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China’s Visa-Free Initiative Popular Among Southeast Asian Tourists; Analysts Also See Geopolitical Benefits

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Foreign tourists are applying for temporary entry permits at Tianjin Dongjiang border inspection station in north China’s Tianjin Municipality on April 7, 2024. The cruise ship Serenade of the Seas arrived at Tianjin International Cruise Home Port in the port city of Tianjin on Sunday morning, carrying more than 1,800 tourists from 50 countries and regions. The ship will stay in Tianjin for two days and one night, with over 800 crew members and tourists. Most tourists plan to visit Beijing and Tianjin. According to Dong Zichen, deputy general manager of Tianjin International Cruise Home Port Co., Ltd., the port has welcomed 22 cruise ships and hosted 68,000 tourists so far this year. (Xinhua/Sun Fanyue)

China’s National Immigration Administration (NIA) announced on Wednesday the immediate implementation of a visa exemption policy for foreign tourist groups arriving on cruise ships from designated coastal provinces and cities.

The initiative aims to facilitate interactions between Chinese and foreign nationals and enhance China’s openness to the world. Experts anticipate that these visa policies could restore passenger numbers to pre-pandemic levels seen in 2019.

Effective immediately, foreign tourist groups (comprising two or more individuals) traveling via cruise ships organized by domestic travel agencies can enter mainland China collectively without visas. This applies through designated cruise ports in 13 cities such as Tianjin, Shanghai, Lianyungang, Wenzhou, Zhoushan, Xiamen, Guangzhou, Shenzhen, Haikou, and Sanya. Mao Xu, director-general of the NIA’s Foreigners Management Department, announced these details at a press conference.

Tour groups must remain with their cruise ship until it departs China, and their stay is limited to 15 days, during which activities are restricted to coastal provinces, municipalities, autonomous regions, and Beijing.

In support of cruise tourism development, seven cruise ports including those in Dalian, Guangzhou, and Shenzhen have been included in the visa-free transit policy for citizens from 54 countries, simplifying transfer and departure processes for foreign passengers.

The policy’s implementation aims to boost China’s cruise economy, facilitate international exchanges, and foster industry growth, according to Mao.

These new measures are seen as a significant breakthrough that will inject fresh momentum into inbound tourism, with potential for further growth, noted Yang Jinsong from the China Tourism Academy.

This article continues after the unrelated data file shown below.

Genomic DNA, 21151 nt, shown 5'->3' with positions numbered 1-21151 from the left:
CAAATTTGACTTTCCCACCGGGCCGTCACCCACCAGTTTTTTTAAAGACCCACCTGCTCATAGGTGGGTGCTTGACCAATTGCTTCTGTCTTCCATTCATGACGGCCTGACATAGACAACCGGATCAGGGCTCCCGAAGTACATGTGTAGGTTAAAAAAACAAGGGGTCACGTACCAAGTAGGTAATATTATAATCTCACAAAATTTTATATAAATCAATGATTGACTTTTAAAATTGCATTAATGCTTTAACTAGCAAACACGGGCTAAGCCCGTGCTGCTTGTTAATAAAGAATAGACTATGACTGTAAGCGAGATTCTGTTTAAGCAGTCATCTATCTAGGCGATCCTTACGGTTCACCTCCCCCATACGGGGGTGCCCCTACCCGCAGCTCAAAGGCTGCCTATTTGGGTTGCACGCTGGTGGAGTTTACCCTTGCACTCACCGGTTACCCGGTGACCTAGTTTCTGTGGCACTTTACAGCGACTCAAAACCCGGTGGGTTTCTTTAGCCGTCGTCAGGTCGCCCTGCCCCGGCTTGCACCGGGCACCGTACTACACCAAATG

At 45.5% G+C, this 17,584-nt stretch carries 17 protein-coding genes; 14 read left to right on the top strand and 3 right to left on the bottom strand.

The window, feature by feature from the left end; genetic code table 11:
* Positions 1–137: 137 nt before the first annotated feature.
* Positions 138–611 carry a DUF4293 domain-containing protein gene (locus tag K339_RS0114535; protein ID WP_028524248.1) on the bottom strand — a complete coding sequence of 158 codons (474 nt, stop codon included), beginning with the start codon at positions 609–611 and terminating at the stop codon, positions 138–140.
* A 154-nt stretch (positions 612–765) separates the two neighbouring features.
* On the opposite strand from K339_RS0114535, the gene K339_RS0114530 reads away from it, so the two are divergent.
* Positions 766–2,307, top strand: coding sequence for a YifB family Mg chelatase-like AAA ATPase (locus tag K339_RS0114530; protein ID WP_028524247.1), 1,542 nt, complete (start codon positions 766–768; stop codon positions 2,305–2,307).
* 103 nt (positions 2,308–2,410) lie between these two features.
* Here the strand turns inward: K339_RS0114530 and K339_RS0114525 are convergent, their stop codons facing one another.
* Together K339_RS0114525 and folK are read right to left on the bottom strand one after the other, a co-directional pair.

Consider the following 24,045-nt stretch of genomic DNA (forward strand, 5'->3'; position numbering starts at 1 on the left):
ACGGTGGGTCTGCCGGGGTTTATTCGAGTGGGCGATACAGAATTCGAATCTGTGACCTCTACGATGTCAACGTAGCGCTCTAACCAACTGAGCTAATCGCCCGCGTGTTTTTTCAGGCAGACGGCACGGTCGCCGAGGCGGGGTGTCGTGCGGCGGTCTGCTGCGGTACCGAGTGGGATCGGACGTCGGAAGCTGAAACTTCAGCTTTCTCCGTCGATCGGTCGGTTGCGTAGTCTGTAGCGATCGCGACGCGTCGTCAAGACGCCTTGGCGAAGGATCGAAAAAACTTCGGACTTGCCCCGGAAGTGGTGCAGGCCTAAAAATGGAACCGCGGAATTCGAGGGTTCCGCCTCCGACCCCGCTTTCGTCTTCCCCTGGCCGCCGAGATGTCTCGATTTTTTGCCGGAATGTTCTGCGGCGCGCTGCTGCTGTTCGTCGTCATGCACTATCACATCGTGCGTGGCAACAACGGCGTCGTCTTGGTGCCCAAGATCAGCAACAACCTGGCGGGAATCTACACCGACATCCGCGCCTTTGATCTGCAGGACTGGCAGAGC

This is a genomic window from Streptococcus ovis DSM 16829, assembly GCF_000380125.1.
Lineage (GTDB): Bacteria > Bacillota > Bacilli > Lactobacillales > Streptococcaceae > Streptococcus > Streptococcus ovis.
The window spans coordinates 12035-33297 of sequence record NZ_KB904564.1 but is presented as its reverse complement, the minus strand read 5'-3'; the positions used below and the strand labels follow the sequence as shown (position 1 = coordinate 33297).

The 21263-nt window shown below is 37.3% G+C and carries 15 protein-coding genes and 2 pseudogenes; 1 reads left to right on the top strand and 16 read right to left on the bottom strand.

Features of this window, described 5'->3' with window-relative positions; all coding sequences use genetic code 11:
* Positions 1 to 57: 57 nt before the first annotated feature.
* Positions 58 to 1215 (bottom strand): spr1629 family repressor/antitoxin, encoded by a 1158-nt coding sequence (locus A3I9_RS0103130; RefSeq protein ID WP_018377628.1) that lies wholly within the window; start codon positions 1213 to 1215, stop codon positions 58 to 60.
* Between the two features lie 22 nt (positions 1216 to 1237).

Since late 2023, China has progressively introduced tourism-friendly policies such as visa exemptions and convenient payment methods for foreigners, aiming to enhance people-to-people exchanges. Wednesday’s announcement marks a crucial continuation of these efforts, according to Yang.

Helen Huang, President of MSC Cruises China, highlighted that expanding visa exemptions beyond Shanghai to other ports signifies global and port visit planning enhancements for international cruise companies, benefiting Chinese ports in attracting more tourists.

An industry insider, speaking anonymously, noted that broadening China’s visa-free travel scope will facilitate operations for international cruise companies making stops in China.

These initiatives build on the success of Shanghai’s pilot visa-free policy for cruise groups since October 2016, which saw Shanghai’s cruise passenger trips grow annually by 10%, boosting Shanghai and coastal economies.

The new policy offers more flexibility in entry ports and duration of stay compared to the previous Shanghai pilot, aligning with the evolving needs of cruise services and increasing foreign tourist numbers, as per Mao’s comments.

Moreover, to ensure smooth implementation, optimization measures include exempting cruise ship passengers from biometric data requirements such as fingerprinting, as outlined by Li Tao, deputy director of the NIA’s Border Inspection and Management Department.

China’s cruise sector has demonstrated strong growth, with 107,000 cruise passenger trips recorded in 2023 and 21 international cruise ships currently operating from domestic ports, according to Zhu Zhenyu, deputy director of the Ministry of Transport’s Water Transport Bureau, at Wednesday’s press briefing.

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